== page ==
First was the fact that the game had an overall time limit, rather than level or life-based, something you didn’t find in many titles at the time. Second – at such an early time in games development – was the fact that it wasn’t a linear experience; it wasn’t a case of just going from level to level. You could choose to visit any level at any time, try finding rare coins in the vault or play the stock market in order to make more money. It was a very enjoyable game, and has formed the basis of my gaming life.

Lemmings (1991)
Much like Boulder Dash, the Lemmings series has had more than its fair share of versions over the years but, for me, the original will always be the best. The premise is a popular one, and even the youngest gamer should be familiar with the infamous green-haired little bastards.  In a nutshell, your job is to guide as many Lemmings as you can across the level and into safety.

You do this by selecting individual lemmings and getting them to perform various tasks. These tasks can be anything from digging a hole, to bashing through a wall, to building a bridge. The kicker, however, is that once the lemmings have started moving you can’t stop them. Those silly little sods will merrily walk into certain death every single time if the situation presents itself. So, the challenge lies in planning an escape route while keeping an eye on the group overall. This, combined with a pre-set requirement to rescue a certain amount of the blue-shirts, made the later levels a test of patience and logic.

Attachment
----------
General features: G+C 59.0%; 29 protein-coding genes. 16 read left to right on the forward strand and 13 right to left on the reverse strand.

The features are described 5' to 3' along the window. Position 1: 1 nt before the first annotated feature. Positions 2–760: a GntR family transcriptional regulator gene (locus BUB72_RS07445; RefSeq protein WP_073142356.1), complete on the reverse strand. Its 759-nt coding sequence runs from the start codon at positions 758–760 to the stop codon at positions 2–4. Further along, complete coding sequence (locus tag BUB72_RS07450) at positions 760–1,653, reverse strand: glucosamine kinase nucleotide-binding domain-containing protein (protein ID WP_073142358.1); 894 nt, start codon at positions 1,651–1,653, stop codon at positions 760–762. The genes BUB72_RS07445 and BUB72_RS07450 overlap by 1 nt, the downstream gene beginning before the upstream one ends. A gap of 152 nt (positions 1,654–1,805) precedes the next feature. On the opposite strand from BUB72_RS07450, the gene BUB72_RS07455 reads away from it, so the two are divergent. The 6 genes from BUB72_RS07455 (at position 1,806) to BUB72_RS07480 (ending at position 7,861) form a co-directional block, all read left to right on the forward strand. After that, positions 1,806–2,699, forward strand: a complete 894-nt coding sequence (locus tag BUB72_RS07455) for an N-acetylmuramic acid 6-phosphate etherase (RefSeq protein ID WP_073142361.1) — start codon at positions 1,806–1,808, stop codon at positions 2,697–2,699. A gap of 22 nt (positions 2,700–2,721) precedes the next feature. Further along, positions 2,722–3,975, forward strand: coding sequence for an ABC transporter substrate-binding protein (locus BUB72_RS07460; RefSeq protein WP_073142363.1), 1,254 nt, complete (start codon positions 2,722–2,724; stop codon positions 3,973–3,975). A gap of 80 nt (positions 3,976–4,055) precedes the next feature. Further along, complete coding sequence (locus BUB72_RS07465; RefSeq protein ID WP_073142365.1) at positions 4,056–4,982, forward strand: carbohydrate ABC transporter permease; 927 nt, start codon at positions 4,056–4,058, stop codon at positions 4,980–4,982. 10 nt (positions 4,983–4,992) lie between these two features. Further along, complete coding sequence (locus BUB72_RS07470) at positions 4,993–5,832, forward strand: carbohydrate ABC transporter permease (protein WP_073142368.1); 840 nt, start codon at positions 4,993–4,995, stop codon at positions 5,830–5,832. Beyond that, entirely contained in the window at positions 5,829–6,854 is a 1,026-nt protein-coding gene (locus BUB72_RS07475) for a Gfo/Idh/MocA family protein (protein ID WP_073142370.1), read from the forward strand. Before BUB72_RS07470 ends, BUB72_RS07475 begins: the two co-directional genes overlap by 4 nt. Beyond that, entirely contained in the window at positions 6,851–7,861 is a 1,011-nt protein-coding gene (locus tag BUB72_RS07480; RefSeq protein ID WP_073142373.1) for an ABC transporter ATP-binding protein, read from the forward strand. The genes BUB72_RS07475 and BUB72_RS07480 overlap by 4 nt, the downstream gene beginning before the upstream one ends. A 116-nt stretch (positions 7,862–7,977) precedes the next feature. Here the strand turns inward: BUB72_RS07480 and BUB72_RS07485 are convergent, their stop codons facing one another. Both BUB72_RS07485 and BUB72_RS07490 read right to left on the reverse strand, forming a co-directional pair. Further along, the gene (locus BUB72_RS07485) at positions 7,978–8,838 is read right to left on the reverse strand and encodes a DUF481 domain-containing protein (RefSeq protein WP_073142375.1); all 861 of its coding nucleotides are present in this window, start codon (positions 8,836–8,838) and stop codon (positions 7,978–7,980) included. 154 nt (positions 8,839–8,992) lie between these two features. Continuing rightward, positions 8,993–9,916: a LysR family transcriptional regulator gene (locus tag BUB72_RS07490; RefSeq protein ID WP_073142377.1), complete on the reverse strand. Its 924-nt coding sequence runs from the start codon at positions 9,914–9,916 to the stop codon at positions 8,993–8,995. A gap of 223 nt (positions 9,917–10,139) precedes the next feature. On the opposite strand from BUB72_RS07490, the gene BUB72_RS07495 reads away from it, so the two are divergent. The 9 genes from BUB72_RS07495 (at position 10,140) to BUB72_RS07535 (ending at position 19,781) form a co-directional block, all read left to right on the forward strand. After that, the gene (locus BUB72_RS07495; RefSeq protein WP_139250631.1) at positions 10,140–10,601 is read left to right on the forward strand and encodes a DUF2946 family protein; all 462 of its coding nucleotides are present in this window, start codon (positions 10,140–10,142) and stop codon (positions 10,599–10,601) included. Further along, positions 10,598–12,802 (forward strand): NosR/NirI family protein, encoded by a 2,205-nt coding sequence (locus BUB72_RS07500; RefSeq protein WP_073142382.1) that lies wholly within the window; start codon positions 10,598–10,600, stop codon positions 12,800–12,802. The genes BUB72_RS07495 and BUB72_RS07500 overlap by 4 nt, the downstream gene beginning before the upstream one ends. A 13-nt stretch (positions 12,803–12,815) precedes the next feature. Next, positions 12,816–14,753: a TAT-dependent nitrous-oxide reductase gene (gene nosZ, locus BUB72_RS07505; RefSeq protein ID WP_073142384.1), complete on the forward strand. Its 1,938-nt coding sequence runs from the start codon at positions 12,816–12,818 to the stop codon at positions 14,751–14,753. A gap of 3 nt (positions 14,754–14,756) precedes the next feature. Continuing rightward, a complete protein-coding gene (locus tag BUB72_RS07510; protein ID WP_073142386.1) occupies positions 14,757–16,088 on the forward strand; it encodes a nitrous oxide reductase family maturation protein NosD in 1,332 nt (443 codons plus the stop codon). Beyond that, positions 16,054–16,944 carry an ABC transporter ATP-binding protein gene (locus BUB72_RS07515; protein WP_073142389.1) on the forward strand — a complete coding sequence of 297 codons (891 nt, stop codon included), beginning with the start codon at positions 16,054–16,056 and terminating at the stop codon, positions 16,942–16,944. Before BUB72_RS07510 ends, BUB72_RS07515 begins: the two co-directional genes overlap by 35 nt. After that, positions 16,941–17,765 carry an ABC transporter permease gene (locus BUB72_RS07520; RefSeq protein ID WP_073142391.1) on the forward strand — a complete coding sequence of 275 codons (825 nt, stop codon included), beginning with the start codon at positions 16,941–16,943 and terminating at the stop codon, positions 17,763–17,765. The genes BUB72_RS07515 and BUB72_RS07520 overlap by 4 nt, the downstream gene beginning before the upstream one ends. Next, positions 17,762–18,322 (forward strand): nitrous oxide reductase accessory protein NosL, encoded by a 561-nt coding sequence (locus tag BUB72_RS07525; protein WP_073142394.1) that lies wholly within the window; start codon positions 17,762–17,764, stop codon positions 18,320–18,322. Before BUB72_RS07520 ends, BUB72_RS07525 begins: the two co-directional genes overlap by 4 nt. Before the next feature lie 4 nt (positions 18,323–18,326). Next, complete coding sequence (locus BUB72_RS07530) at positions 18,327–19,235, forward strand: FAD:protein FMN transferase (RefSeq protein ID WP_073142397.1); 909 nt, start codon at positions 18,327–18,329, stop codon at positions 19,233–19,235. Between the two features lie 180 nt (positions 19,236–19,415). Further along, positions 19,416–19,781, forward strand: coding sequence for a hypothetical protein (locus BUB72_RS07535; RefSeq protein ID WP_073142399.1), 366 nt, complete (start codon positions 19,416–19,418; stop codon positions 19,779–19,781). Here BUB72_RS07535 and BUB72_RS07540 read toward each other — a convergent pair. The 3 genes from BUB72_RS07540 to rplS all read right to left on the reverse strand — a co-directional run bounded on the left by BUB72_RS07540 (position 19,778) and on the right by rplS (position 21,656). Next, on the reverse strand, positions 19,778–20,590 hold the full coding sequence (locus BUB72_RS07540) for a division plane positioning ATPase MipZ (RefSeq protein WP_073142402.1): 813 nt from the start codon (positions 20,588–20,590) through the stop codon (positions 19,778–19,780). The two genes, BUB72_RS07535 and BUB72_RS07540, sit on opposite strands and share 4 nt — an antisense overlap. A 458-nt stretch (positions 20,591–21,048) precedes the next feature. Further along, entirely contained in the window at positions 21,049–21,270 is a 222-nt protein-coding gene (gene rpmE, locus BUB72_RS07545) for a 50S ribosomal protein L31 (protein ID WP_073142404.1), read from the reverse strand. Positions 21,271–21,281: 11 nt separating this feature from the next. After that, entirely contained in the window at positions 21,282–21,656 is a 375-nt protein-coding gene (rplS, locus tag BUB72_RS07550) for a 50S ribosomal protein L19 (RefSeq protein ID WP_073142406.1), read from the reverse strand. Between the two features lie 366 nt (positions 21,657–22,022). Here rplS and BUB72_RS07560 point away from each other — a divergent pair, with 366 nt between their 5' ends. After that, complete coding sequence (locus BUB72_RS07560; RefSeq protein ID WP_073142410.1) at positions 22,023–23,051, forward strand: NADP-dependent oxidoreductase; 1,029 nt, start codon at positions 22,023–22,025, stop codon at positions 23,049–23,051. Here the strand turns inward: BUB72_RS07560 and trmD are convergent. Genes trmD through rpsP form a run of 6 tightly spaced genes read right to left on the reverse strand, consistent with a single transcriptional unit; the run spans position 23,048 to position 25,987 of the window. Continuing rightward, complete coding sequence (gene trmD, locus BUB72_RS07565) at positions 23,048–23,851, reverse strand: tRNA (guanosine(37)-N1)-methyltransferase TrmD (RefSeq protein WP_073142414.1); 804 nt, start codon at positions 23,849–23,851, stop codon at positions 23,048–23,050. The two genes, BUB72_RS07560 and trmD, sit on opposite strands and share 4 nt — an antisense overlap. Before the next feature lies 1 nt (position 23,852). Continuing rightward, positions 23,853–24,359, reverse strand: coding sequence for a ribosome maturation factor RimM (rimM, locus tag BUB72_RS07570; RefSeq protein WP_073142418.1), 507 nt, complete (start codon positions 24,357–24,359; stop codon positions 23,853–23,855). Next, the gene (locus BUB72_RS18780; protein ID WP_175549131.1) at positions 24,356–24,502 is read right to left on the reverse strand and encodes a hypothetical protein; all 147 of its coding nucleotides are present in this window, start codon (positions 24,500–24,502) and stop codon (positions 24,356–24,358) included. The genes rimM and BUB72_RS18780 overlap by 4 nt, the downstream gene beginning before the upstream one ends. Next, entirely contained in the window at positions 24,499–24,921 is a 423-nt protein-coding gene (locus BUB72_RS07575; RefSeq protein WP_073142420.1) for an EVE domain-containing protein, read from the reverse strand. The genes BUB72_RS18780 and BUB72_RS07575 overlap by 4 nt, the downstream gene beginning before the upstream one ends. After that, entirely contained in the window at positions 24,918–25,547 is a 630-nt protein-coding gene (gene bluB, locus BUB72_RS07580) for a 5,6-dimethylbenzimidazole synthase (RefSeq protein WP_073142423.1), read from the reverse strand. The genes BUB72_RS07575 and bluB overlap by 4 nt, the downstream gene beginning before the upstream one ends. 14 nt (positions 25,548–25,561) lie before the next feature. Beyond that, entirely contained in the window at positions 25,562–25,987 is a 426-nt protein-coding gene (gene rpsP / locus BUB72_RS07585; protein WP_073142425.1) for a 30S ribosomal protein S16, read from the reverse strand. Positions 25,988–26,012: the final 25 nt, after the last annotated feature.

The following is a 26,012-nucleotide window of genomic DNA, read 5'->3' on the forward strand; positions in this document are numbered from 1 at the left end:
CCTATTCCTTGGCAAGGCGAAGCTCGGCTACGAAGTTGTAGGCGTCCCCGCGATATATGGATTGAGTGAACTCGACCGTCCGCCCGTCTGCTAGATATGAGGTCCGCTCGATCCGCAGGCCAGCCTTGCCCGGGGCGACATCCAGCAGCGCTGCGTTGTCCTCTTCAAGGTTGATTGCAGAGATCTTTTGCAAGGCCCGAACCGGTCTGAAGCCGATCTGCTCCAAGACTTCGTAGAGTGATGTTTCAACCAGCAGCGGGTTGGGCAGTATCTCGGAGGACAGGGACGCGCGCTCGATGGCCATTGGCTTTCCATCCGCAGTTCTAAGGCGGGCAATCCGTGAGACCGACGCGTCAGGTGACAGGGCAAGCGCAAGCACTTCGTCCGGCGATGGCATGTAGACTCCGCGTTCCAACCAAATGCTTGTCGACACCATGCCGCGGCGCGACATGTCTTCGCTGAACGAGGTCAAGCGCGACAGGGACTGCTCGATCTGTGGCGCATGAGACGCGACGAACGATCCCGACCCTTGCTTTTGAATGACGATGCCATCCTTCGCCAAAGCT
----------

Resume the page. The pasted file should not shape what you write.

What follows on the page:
As I’ve previously stated, the original remains the best indication as to what the series is really about; one goal, a limited set of tools and some horrifically difficult levels in the latter stages. It was simple, stripped back and a brilliant example of early PC gaming.

While I’ve only provided three examples of the early games that I had the pleasure of playing, there were many, many more. By the time I’d turned seven, Doom had been brought into our household on a large number of revolutionary three and a half inch floppy disks; this spawned a love of the first person shooter genre that still remains strong today, even as I sink my three hundred and twentieth hour into Battlefield 3.

I think it is important to look back at your gaming history on occasions, to remember and understand our humble beginnings. This industry moves at a lightning pace, and today’s must-have titles are tomorrow’s bargain-bin fillers. Less then twenty years ago we had computers that ran games off a 1.2MB floppy disk; today we’re downloading games onto terabyte hard-drives while listening to music and writing word documents. Wherever we are in the next twenty years I won’t forget the start of my gaming history, and neither should you, because, as the saying goes: you can’t know where you’re going unless you know where you’ve been.

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  2. Lorna Lorna says:

    I absolutely adored Lemmings, back in the day. I never owned the first one myself, just had to borrow my sister’s copy for her GameBoy (the original). I did, however, have Lemmings 2 for the SNES and fucking hell were the number of Lemmings overwhelming. Still, I loved the game and got so far towards completing it, despite how brutal it was. Is it out on GOG, because it would be an instant purchase for me?

  3. Chris Toffer says:

    It doesn’t look like its been released, which is odd considering the cult following it has. Surely one for the near future though; if they re-released BioForge they’ll surely do Lemmings.